All of Rossen's playscripts were adaptations except Marked Woman, Racket Buster and Alexander the Great, based on real events. Before he was blacklisted in 1951, only two of Rossen's adaptions were of serious novels, and Rossen's early drafts of the script for All the King's Men received serious criticisms within Columbia.
While head of production at Warner, Hal Wallis considered that some of his best films – including The Roaring Twenties, Marked Woman and The Sea Wolf – were written by Rossen. Wallis was very pleased with Rossen's script in 1946 for The Strange Love of Martha Ivers, which was produced by Wallis own company. However, Rossen turned down Wallis's next two films. Both Wallis as producer and Rossen as writer-director wanted to operate as independents, rather than under the control of a studio.
All the King's Men was one of the later social "message" films as America turned conservative. Thomas Schatz regarded All the King's Men as possibly the best of the genre, as it examined alcoholism, adultery, political corruption and the influence of journalism. In 2001 the United States National Film Registry preserved the film as "culturally, historically, or aesthetically significant."
Rossen produced, directed and co-wrote The Hustler in 1961. At the time, Variety praised the cast, complained about the "sordid aspects" of the story and felt the film was far too long. The New Republic praised the cast and Rossen's "sure, economical" direction, but thought the script "strains hard to give an air of menace and criminality." The film won two Academy Awards and was nominated for another seven, was nominated in four of the Golden Globes' categories, and gained many other awards and nominations.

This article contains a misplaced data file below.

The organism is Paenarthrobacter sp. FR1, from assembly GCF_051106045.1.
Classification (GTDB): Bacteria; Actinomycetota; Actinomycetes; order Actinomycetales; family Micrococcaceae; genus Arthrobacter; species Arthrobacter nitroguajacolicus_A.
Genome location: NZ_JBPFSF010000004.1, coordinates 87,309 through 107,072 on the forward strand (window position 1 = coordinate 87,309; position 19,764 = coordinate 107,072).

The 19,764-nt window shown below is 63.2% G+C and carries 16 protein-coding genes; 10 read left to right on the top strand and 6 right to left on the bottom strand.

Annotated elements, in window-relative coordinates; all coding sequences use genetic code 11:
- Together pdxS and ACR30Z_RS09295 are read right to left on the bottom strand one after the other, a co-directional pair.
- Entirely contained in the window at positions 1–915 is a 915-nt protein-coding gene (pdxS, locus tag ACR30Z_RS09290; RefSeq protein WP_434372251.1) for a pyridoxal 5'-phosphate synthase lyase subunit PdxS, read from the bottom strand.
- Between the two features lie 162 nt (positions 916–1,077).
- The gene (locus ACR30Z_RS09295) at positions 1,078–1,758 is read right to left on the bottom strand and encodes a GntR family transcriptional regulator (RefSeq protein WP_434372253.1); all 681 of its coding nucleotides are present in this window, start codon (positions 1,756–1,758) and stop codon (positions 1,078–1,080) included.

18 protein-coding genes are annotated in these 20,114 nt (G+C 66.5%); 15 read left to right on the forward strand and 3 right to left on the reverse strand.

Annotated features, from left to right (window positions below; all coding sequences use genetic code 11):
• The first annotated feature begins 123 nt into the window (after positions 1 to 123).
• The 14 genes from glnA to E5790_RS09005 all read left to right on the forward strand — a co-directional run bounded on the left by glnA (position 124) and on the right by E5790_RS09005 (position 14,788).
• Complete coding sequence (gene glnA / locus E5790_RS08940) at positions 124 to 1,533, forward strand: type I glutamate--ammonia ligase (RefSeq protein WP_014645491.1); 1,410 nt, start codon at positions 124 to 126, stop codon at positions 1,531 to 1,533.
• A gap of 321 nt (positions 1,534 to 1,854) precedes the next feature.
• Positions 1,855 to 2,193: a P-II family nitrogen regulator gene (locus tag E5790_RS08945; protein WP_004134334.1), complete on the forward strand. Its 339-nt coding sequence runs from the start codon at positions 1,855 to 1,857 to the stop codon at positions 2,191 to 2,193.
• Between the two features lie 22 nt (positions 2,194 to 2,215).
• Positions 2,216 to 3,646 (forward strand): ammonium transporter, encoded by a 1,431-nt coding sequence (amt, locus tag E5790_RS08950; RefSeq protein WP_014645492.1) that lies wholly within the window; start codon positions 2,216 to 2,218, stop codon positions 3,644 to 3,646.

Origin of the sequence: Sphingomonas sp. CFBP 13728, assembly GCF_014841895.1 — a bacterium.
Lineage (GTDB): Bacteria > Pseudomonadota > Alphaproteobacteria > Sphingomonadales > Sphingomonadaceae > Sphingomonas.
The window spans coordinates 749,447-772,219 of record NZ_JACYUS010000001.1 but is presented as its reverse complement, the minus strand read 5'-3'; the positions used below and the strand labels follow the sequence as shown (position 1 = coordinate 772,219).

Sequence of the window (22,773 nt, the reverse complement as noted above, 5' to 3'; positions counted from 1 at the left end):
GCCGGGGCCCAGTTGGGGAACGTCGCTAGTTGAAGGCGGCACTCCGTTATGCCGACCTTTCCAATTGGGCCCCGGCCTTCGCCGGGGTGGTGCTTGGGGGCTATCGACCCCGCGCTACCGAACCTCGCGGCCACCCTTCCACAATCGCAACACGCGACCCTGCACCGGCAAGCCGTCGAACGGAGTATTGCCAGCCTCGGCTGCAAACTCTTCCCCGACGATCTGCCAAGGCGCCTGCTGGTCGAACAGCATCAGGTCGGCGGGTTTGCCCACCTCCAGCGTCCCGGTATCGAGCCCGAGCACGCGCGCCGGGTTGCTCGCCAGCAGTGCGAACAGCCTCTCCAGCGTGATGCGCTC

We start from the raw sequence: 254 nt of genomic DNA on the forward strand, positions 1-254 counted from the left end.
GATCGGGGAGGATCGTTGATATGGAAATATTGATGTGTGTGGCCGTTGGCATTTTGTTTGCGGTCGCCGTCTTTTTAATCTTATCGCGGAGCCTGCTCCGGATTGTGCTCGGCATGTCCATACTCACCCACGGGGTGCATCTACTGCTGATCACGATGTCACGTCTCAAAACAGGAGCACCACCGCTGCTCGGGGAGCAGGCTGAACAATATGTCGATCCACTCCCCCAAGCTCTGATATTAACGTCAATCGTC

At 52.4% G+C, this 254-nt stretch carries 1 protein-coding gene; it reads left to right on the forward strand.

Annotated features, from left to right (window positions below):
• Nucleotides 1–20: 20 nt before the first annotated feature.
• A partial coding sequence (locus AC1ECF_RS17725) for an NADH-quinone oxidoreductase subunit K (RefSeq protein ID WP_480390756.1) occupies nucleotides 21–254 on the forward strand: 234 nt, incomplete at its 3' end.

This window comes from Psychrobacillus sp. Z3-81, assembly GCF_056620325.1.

In 1997. the National Film Registry preserved The Hustler as "culturally, historically, or aesthetically significant." In 2002, Roger Ebert described the film as one "where scenes have such psychic weight that they grow in our memories" and praised Rossen's decision to develop all four main characters, and James Berardinelli listed the film in his All Time Top 100 for similar reasons. Ebert also praised Rossen's decision to shoot the film in the "stygian gloom of the billiard parlor" created by black-and-white. Other accolades appeared in the 2000s (decade).
Nina Leibman regarded Lilith as the most extreme of the American film industry's applications, or rather misapplications, of psychoanalytic concepts, as the patient is already psychotic and has a track record of previous conquests. In The New Biographical Dictionary of Film, David Thomson describes Lilith as "an oddity, the only one of [Rossen's] films that seems passionate, mysterious and truly personal. The other films will look increasingly dated and self-contained, but Lilith may grow."
The Academy Film Archive preserved several of Robert Rossen's films, including The Hustler, All the King's Men, and Lilith.
|1935||The Body Beautiful||director|
|1960||The Cool World||co-writer|
|Body and Soul||none|
|1949||All the King's Men||screenwriter and producer|
|1951||The Brave Bulls||producer|
|1956||Alexander the Great||writer and producer|
|1957||Island in the Sun||none|
|1959||They Came to Cordura||co-screenwriter|
|1961||The Hustler||co-screenwriter and producer|
|They Won't Forget||co-screenwriter|
|1939||Dust Be My Destiny||screenwriter|
|The Roaring Twenties||co-screenwriter|
|1940||A Child Is Born||screenwriter|
|1941||The Sea Wolf|
|Out of the Fog||co-screenwriter|
|Blues in the Night||screenwriter|
|1943||Edge of Darkness|
|1945||A Walk in the Sun|
|1946||The Strange Love of Martha Ivers|
|1949||The Undercover Man||producer|